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Reducing Disaster Risks caused by changing climate in Indonesia

Reducing Disaster Risks caused by changing climate in Indonesia

Full title of the project:

Reducing Disaster Risks caused by changing climate in Nusa Tenggara Timur and Nusa Tenggara Barat Provinces in Indonesia

Target areas:

Nusa Tenggara Barat (NTB) and Nusa Tenggara Timur (NTT) provinces

USD 5 224 784
Project code:

Introduce conservation agriculture (CA) technologies in selected districts of NTT and NTB provinces in Indonesia

Key partners:

Indonesian Agency for Agricultural Research and Development, Ministry of Agriculture

Beneficiaries reached:

17 092 smallholder farmers

Activities implemented:
  • Trained a total of 16 478 smallholder farmers (32 percent women) through a training of trainers (ToT) approach in which FAO specialists trained 721 extension officers and 134 agriculture vocational teachers and academics on CA technologies and practices using applied and adaptive research and demonstration.
  • Trained 528 lead farmers through a ToT on CA techniques and practices and supported their exchange visits to other CA plots.
  • Established 793 farmers’ groups, each with field school demonstration plots in 159 villages in 35 districts.
  • Tested ten CA technologies and practices for optimal maize cultivation.
  • Tested five local bean varieties to identify the best cover crop and intercrop for maize.
  • Procured and distributed a total amount of 15 420 kg of maize seeds.
  • Procured and distributed appropriate planting materials, seeds, farmyard manure, organic compost farming tools and farming equipment (ten two-wheel tractors, 13 soil rippers, 14 roller crimpers, 94 roller planters, one direct seeder, 76 jab planters, 37 li seeders and 291 soil diggers) to the CA applied research sites.
  • Researched and developed new and improved CA technologies and practices.
  • Procured locally manufactured equipment and machinery for CA (roller crimpers and soil rippers) based on the specific local needs of farmers in NTB and NTT provinces.
  • Set up a knowledge-sharing platform with a total of 318 members comprised of government officials from central-, provincial- and district-level offices, researchers, academics and representative from NGOs and community-based organizations.
  • Conducted an international workshop on CA and shared project results and achievements with national and international agriculture experts.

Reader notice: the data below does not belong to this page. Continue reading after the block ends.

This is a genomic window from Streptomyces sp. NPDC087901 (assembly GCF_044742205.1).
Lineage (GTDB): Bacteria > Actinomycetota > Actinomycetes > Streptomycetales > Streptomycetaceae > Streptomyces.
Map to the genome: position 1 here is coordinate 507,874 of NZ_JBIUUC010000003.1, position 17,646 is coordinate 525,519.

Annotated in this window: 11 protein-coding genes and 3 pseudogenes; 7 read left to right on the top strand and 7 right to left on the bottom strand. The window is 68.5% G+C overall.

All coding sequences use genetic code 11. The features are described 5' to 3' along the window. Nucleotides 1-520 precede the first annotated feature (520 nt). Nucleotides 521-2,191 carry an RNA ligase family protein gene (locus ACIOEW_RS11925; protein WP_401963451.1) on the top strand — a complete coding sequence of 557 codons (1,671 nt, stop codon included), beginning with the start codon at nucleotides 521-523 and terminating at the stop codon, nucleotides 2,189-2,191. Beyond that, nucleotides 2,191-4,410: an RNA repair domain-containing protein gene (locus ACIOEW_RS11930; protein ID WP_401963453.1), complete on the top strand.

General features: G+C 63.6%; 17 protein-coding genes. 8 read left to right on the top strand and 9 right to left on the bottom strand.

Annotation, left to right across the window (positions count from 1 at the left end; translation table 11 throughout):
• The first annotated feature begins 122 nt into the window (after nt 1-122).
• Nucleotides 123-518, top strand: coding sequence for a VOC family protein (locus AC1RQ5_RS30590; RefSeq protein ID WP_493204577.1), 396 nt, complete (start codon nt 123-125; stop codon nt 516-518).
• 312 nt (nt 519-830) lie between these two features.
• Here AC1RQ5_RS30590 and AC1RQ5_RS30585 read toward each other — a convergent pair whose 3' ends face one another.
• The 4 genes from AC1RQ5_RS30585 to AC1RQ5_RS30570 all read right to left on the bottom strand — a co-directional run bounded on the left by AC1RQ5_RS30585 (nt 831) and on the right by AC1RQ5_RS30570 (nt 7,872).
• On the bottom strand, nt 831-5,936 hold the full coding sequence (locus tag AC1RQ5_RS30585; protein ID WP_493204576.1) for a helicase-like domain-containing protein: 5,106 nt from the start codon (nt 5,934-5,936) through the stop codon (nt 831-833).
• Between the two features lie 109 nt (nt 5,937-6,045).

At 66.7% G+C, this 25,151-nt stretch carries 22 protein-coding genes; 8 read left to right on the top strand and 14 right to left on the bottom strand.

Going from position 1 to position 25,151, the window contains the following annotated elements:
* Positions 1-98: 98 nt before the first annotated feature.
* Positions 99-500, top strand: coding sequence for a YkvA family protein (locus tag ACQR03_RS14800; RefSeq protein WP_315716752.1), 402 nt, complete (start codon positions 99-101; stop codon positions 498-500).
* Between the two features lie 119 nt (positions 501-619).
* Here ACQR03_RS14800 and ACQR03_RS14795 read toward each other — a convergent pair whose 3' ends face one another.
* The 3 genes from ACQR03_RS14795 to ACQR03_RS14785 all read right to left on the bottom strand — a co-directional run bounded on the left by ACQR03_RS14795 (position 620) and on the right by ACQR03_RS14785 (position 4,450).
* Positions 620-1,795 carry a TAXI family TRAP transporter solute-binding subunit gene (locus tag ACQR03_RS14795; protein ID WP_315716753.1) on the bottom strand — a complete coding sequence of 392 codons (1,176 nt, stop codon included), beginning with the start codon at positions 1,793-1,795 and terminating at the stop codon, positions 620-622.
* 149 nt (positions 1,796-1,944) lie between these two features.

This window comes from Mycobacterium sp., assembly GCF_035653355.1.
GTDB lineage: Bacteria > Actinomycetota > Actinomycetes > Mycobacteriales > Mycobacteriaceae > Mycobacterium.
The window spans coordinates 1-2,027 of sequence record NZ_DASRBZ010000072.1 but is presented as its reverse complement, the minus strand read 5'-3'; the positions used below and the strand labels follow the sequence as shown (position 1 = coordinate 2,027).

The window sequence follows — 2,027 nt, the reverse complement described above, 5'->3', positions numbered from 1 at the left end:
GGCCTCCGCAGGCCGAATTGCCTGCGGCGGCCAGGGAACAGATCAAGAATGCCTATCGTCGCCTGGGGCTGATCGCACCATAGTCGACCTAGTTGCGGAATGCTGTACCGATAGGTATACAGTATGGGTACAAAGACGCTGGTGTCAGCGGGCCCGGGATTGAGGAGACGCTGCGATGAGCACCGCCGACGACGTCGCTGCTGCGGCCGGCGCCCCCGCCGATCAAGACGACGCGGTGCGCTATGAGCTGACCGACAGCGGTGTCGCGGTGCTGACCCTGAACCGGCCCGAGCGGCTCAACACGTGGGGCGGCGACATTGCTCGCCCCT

• Published CA guidelines and a farmer field school manual along with flyers, brochures and factsheets distributed during CA scaling-up activities.
  • Organized a visit to Timor-Leste for policy makers, extension specialists and implementing partners to exchange knowledge and experiences on CA with another ongoing project, entitled “Enhancing food security and nutrition and reducing disaster risk through the promotion of conservation agriculture”.
  • Conducted technical workshops and seminars on the CA farming practices targeting more than 500 university students.
  • Increased the adoption of CA practices for a total of 17 092 farmers (both men and women).
  • Cultivated a total 1 404 ha of maize planted areas in NTT and NTB using CA farming systems introduced by the project.
  • Increased maize yields by 53 percent during the rainy season and by 65 percent during dry season.
  • Improved nutrition and food availability with 26 percent of CA adopters reporting improvements in food availability and 13 percent reporting improvements in nutrition of the household members.
  • Enhanced income of CA farmers by 37 percent in Lombok, by 57 percent in Sumba and by 77 percent in Timor.
  • Enhanced soil fertility (carbon content increased by 30.5 percent, organic matter and nitrogen also increased) and soil physical structure in almost all project sites.
  • Reduced the application of urea in CA plots by half (125 kg/ha) and produced equal maize yields compared with non-CA plots using twice as much urea.
  • Diminished the practice of burning crop residues with 82 percent of farmers from the project area in Lombok no longer burning residues as part the preparation for planting.
  • Increased CA practices in NTT with more than 50 percent of farmers practicing CA activities such as permanent soil cover, minimum tillage, intercropping and crop rotation.
  • Included CA into the draft of the mid-term development plan for the period of 2019 to 2023 in NTT and NTB provinces.
  • Integrated the CA principles and practices into the regional development plans’ main programme for livestock development, particularly through the integrated farming system of crops and livestock, which aims to improve livelihoods and reduce poverty.
  • Integrated CA into the Mid-term Development Plan in 72 villages in NTT and six villages in NTB and allocated funds for CA promotion under Village Development Funds.
  • Allocated USD 170 233 under the Village Development Funds of 72 villages in NTT and NTB to support CA activities, inputs, tools, equipment and training.
  • Integrated CA into both undergraduate and graduate curricula at three local universities.
  • Established CA “Centre of Excellence” at the University of Nusa Cendana, which has developed a CA manual appropriate for the region.
  • Enlarged dryland farm areas cultivated using CA practices by 66 percent in Lombok (NTB), 59 percent in Sumba (NTT) and 52 percent in Timor (NTT).